Forum changes: Editing of posts has been turned off until further notice.
Started by lumpley, June 30, 2004, 10:34:31 AM
QuoteJesse (IIRC) hits the exact question without using terms like 'address' or even 'premise' and you tell him explicitly that Situation with human interest stuff that is resolved by play is Nar play.
QuoteWhen you ask if the other people are doing the "addressing" do you mean the "resolving the situation"? I'd think so. Mostly all the players are involved in resolving the situation.
QuoteJesse: I'm just still a little confused between Narrativism and Simulationism where the Situation has a lot of ethical/moral problems embedded in it and the GM uses no Force techniques to produce a specific outcome. I don't understand how Premise-expressing elements can be included and players not be considered addressing a Premise when they can't resolve the Situation without doing so. Me: There is no such Simulationism. You're confused between Narrativism and Narrativism, looking for a difference when there isn't any.
QuoteRalph: Oh jeez do I not think so. If my initial, private conception of my character has her locked into a moral conflict with fit opposition, I don't have to reconsider, refigure, adjust or fiddle with her behind the scenes at all. I don't have to be willing to do so. I can absolutely to-the-fucking-wall refuse to do so, and still play Narrativist. Because it's the locked into a moral conflict with fit opposition part that matters to Narrativism. When I happened to come up with my ideas doesn't figure.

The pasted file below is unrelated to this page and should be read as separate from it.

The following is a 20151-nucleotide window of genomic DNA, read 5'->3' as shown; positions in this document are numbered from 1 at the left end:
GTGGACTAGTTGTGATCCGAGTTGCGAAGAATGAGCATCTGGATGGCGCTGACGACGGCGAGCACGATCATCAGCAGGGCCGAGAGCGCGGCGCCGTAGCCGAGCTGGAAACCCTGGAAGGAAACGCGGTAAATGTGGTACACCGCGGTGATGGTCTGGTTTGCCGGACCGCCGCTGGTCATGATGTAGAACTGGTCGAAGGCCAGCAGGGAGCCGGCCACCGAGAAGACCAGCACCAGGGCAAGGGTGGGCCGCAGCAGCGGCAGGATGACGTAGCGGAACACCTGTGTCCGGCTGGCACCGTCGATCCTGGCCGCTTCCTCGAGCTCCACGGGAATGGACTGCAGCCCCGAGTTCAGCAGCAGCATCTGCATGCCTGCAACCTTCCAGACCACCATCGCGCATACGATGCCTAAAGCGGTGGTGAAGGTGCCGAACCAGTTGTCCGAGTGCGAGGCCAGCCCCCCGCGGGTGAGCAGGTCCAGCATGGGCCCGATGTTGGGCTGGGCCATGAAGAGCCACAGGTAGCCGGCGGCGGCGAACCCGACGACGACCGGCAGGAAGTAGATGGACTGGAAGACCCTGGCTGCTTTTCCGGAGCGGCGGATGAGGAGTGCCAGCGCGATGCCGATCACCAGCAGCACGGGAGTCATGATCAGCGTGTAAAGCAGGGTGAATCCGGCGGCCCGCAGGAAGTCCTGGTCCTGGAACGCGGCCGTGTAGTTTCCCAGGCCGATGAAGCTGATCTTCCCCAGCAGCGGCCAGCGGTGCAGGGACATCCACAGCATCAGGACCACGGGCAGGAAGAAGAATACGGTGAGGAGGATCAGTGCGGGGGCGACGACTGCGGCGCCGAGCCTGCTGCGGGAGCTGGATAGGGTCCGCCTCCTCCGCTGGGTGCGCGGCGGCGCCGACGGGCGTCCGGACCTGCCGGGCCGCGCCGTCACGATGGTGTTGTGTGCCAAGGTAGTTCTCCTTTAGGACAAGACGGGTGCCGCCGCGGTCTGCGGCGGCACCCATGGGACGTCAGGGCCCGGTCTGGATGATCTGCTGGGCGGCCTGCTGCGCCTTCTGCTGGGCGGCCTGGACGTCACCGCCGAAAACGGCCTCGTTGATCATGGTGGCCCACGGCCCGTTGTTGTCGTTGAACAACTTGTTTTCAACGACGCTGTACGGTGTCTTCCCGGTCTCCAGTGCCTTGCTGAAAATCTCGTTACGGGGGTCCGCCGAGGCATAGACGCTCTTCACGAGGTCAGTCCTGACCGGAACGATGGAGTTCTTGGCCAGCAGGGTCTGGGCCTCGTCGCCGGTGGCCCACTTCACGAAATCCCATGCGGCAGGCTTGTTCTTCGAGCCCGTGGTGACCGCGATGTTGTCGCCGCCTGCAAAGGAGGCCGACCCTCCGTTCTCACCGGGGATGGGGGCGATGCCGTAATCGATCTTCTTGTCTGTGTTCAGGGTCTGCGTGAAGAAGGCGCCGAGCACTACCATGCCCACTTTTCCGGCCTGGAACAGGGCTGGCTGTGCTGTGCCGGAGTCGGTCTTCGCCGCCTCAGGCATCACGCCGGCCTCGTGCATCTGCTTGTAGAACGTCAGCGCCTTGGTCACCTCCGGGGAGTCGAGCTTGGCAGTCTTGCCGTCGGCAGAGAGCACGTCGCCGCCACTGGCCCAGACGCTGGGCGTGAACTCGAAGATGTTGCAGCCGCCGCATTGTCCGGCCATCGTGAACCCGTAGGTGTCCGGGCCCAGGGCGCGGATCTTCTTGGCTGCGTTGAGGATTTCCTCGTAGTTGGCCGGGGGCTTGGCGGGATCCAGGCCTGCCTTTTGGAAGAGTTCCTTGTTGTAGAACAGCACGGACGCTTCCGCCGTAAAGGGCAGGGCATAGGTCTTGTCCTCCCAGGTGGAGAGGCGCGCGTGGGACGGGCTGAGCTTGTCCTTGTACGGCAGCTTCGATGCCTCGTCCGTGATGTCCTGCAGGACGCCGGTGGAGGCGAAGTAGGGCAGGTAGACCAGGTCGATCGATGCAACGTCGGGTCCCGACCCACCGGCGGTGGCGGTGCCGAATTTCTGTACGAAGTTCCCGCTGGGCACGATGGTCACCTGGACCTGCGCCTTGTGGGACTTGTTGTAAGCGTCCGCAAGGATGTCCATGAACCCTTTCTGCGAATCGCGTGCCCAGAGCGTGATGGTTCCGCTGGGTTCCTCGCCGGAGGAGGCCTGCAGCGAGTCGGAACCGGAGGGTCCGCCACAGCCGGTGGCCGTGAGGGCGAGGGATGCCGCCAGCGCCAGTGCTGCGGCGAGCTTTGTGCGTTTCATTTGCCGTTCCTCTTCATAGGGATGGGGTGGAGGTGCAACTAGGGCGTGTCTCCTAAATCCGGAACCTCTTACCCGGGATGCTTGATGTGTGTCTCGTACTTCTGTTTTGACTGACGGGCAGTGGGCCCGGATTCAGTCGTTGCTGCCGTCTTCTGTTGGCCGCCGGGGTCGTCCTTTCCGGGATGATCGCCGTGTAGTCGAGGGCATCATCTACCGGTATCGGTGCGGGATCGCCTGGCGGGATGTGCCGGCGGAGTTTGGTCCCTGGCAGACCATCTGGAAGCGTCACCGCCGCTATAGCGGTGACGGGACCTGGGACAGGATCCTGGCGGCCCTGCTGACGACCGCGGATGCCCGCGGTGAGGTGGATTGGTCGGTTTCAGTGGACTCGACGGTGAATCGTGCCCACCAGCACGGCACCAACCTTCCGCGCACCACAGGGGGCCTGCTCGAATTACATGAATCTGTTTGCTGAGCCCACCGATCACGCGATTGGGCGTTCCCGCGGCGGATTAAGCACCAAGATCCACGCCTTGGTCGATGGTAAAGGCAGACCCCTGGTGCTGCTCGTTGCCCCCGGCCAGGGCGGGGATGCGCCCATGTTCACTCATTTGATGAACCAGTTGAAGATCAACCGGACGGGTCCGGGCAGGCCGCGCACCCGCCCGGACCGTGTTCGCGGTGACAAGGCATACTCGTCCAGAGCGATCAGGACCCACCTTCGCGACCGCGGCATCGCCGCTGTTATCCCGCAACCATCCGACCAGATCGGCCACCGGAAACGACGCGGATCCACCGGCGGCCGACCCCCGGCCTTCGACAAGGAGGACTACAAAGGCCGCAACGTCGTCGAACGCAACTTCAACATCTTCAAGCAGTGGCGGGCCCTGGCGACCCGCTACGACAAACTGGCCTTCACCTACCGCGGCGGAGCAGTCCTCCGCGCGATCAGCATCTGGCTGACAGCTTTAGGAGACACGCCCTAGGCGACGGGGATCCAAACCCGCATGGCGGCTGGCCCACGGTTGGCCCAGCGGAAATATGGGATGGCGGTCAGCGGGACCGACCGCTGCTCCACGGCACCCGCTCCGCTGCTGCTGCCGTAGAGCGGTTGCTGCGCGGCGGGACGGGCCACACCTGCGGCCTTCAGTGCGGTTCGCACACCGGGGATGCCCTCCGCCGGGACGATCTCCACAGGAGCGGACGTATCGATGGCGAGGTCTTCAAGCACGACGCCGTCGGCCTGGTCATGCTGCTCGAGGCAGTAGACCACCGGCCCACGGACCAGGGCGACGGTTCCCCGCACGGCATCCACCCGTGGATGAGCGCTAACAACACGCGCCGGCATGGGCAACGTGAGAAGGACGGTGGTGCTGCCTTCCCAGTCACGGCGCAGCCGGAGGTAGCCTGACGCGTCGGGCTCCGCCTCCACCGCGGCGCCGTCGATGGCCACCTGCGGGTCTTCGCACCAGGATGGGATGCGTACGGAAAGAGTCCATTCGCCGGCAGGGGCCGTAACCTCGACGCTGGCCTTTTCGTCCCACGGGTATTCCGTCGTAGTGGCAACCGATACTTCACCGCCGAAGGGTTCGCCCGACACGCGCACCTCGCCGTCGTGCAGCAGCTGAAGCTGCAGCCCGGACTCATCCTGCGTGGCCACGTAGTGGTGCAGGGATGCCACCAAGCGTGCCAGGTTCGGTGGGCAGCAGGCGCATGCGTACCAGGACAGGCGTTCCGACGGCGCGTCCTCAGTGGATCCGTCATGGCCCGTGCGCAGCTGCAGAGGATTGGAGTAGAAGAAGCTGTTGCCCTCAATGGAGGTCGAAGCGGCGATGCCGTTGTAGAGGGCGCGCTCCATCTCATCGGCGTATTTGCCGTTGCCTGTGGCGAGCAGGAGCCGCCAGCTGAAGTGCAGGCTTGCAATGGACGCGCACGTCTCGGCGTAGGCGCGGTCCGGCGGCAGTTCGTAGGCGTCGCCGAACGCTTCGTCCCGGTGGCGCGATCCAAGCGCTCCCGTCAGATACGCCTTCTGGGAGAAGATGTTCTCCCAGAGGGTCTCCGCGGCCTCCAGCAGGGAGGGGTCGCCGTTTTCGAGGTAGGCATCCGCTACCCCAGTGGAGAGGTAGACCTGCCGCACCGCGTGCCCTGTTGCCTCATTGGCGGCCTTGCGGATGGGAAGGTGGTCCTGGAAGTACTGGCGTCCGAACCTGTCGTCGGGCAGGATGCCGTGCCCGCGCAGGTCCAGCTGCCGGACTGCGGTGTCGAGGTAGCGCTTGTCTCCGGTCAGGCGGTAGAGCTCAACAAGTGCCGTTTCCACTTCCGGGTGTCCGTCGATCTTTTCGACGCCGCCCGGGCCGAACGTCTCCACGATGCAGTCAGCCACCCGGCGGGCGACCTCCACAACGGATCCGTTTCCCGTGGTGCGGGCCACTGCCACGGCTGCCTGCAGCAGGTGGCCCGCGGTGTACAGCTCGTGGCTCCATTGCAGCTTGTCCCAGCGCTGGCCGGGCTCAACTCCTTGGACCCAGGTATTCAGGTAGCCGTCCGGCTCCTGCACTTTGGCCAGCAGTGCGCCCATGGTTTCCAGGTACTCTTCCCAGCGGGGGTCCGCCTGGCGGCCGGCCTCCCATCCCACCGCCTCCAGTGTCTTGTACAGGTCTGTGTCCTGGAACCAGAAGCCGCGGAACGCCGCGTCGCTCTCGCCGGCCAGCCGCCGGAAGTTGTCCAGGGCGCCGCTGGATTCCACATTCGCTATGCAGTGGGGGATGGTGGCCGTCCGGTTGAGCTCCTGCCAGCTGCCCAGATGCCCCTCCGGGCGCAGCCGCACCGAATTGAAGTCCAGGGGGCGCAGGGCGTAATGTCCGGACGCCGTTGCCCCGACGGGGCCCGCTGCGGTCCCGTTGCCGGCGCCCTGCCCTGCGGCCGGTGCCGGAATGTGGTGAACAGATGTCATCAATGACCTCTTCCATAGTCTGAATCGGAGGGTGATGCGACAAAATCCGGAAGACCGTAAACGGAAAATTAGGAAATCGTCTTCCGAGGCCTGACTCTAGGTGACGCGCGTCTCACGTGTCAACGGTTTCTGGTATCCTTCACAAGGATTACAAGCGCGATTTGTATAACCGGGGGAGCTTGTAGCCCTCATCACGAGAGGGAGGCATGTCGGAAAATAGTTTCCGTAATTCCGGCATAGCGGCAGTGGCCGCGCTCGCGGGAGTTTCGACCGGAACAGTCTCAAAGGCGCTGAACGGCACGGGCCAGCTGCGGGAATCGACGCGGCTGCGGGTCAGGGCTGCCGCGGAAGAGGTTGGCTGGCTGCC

Quote from: ValamirIn fact, this seems to me to be a crucial Instance of Play defining moment. At this moment its all about what you prioritize. Are you prioritizing addressing Premise by being willing to fiddle. Or are you not willing to fiddle in which case you're saying that addressing the premise isn't as important as not fiddling.
Quote from: YouPremise might be entirely unidentifiable to the participants or observers... every deep feeling RFGA Simulationist is (likely) doing Nar play and few of their games would be story-structured.
Quote from: lumpleyPremise won't be entirely unidentifiable, or else how would the players engage with it? Just because they or you or I don't happen to spot the Premise, don't happen to articulate it, doesn't mean there isn't one. Similarly, a group of RGFA Simulationists, while playing Narr right along, might be intentionally ignoring the story structure under their noses. That's ouija board play.If this were a real conversation with actual RGFA Simmists, here's where we'd take the discussion to Actual Play. Maybe we'd get somewhere and maybe we wouldn't. Meanwhile, there's no use arguing theoretical cases: you end up where Jesse ended up. "But what if they're fully engaged with Premise, collaborating like fiends, and still playing Sim?"
Quote from: John KimWhat Chris was responding to was my point about Virtuality. If there is no conflict between these two, then where is the trade-off between Virtuality and Narrativism? Don't just spout platitudes -- address the examples of my Water-Uphill-World game and Chris' HeroQuest game. Was my game both Narrativist and Virtualist? Conversely, what was Chris doing when he perceived a trade-off?
QuoteThere were most certainly moral issues within Water-Uphill-World. How would you decide if it was Narrativist? To my eye, the transcript lacked story structure and was very meandering, but there were many moral questions
Quote from: YouIf the player wants to make his input in a way that violates situation ("I now grow wings and fly illustrating my address of premise as XYZ") when that's not feasible is that a violation of Nar play?
QuoteOr would that be 'unreasonable' (this is an extreme example--the real cases would be far closer to the line).
QuoteIf the GM says "no" to the wings does that constitute Force?
Quote from: I(Notice, per the topic of the thread, that "making a fit character" is not at all the same thing as "sacrificing a character's integrity." Refusing to make a fit character screws Narrativism. If you've got a fit character, sacrificing his integrity screws Narrativism.)
QuoteYes, the GM squashed the player's input, my-way-or-the-highway style, and thereby screwed Narrativist play.